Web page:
“The calls we have gotten over the last month, requesting food, come from Corona,” he said. “Before the pandemic, we used to see many elderly people. Now, we see young families in their 20s, in their 30s. It’s dramatic.”
It is pure coincidence that the neighborhood, where more than 440 people have died, shares its name with the coronavirus. But it’s no coincidence that the virus picked Corona and other neighborhoods like it in the city to reap victims.
City data shows that poor immigrants and Black New Yorkers were hit harder than wealthy, white sections of the city. Health officials have attributed that partly to the virus spreading easier in cramped apartments among laborers who can’t telecommute to work.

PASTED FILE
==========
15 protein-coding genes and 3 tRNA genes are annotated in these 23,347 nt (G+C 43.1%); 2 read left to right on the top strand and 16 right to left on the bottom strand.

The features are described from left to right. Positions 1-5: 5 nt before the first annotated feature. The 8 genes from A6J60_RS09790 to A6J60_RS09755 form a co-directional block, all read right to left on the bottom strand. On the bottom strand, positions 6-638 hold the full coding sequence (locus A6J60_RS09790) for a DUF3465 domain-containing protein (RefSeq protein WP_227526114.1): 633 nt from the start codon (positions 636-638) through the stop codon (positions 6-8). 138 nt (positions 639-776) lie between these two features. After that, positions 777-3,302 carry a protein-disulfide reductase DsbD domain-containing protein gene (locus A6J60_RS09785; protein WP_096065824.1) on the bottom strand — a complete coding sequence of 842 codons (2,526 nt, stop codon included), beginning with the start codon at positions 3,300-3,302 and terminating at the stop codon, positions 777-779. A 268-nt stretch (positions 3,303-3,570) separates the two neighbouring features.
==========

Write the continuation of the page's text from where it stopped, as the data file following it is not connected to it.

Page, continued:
Corona has the city’s highest percentage of foreign born residents (60%) and North Corona sits in Queens Community District 3, which has the largest percentage of unauthorized immigrants in the city, according to census data. That’s why many here work informal jobs, don’t have health insurance and can’t apply for federal relief.
Every day, immigrants from Mexico, Ecuador, Guatemala and Colombia start lining up around noon to get food distributed by the nonprofit Alianza Ecuatoriana Internacional.
Eduardo Macancela, a 60-year-old Ecuadorean immigrant, is one of the first in line.
“I have sold everything I had, any jewelry, everything,” said Macancela, who worked at a Forrest Hills shoe store for more than 20 years. The store has shut down, leaving him without a job. He hasn’t paid rent in weeks but he says his landlord is starting to pressure him.
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